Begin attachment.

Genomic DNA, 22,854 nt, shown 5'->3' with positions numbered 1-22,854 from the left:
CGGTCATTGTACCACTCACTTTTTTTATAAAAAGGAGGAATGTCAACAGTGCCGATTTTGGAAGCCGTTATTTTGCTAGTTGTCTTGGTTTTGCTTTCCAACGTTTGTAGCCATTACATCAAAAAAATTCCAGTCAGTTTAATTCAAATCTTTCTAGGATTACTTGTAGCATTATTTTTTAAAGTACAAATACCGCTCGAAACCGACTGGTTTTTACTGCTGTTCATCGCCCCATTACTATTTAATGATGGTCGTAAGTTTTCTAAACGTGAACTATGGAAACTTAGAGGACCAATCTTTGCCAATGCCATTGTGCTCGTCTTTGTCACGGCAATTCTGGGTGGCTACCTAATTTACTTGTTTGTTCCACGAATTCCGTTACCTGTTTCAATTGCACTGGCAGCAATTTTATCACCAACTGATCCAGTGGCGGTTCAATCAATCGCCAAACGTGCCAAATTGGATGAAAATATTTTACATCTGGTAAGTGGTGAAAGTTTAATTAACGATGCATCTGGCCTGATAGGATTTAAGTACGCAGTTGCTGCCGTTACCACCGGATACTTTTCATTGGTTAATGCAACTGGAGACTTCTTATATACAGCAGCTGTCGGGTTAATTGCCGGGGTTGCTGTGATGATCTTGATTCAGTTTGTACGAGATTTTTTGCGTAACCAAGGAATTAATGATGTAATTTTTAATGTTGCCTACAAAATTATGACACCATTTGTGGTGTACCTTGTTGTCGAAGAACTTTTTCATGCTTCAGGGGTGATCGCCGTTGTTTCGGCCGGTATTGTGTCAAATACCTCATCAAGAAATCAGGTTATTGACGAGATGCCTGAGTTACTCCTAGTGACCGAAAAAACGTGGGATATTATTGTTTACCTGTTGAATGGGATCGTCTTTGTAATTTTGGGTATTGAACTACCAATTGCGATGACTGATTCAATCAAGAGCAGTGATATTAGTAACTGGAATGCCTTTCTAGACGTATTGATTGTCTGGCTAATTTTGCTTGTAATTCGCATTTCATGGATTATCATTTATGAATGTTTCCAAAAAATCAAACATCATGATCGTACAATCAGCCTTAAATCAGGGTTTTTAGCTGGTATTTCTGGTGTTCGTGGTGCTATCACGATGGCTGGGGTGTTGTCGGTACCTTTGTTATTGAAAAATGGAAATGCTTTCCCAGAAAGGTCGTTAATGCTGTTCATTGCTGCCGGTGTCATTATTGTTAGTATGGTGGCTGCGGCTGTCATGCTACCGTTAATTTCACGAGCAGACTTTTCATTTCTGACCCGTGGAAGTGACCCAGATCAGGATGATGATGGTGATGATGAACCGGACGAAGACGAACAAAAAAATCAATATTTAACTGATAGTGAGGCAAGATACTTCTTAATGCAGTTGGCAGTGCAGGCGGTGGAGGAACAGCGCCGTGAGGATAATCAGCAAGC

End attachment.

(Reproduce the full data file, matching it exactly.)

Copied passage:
Genomic DNA, 22,854 nt, shown 5'->3' with positions numbered 1-22,854 from the left:
CGGTCATTGTACCACTCACTTTTTTTATAAAAAGGAGGAATGTCAACAGTGCCGATTTTGGAAGCCGTTATTTTGCTAGTTGTCTTGGTTTTGCTTTCCAACGTTTGTAGCCATTACATCAAAAAAATTCCAGTCAGTTTAATTCAAATCTTTCTAGGATTACTTGTAGCATTATTTTTTAAAGTACAAATACCGCTCGAAACCGACTGGTTTTTACTGCTGTTCATCGCCCCATTACTATTTAATGATGGTCGTAAGTTTTCTAAACGTGAACTATGGAAACTTAGAGGACCAATCTTTGCCAATGCCATTGTGCTCGTCTTTGTCACGGCAATTCTGGGTGGCTACCTAATTTACTTGTTTGTTCCACGAATTCCGTTACCTGTTTCAATTGCACTGGCAGCAATTTTATCACCAACTGATCCAGTGGCGGTTCAATCAATCGCCAAACGTGCCAAATTGGATGAAAATATTTTACATCTGGTAAGTGGTGAAAGTTTAATTAACGATGCATCTGGCCTGATAGGATTTAAGTACGCAGTTGCTGCCGTTACCACCGGATACTTTTCATTGGTTAATGCAACTGGAGACTTCTTATATACAGCAGCTGTCGGGTTAATTGCCGGGGTTGCTGTGATGATCTTGATTCAGTTTGTACGAGATTTTTTGCGTAACCAAGGAATTAATGATGTAATTTTTAATGTTGCCTACAAAATTATGACACCATTTGTGGTGTACCTTGTTGTCGAAGAACTTTTTCATGCTTCAGGGGTGATCGCCGTTGTTTCGGCCGGTATTGTGTCAAATACCTCATCAAGAAATCAGGTTATTGACGAGATGCCTGAGTTACTCCTAGTGACCGAAAAAACGTGGGATATTATTGTTTACCTGTTGAATGGGATCGTCTTTGTAATTTTGGGTATTGAACTACCAATTGCGATGACTGATTCAATCAAGAGCAGTGATATTAGTAACTGGAATGCCTTTCTAGACGTATTGATTGTCTGGCTAATTTTGCTTGTAATTCGCATTTCATGGATTATCATTTATGAATGTTTCCAAAAAATCAAACATCATGATCGTACAATCAGCCTTAAATCAGGGTTTTTAGCTGGTATTTCTGGTGTTCGTGGTGCTATCACGATGGCTGGGGTGTTGTCGGTACCTTTGTTATTGAAAAATGGAAATGCTTTCCCAGAAAGGTCGTTAATGCTGTTCATTGCTGCCGGTGTCATTATTGTTAGTATGGTGGCTGCGGCTGTCATGCTACCGTTAATTTCACGAGCAGACTTTTCATTTCTGACCCGTGGAAGTGACCCAGATCAGGATGATGATGGTGATGATGAACCGGACGAAGACGAACAAAAAAATCAATATTTAACTGATAGTGAGGCAAGATACTTCTTAATGCAGTTGGCAGTGCAGGCGGTGGAGGAACAGCGCCGTGAGGATAATCAGCAAGC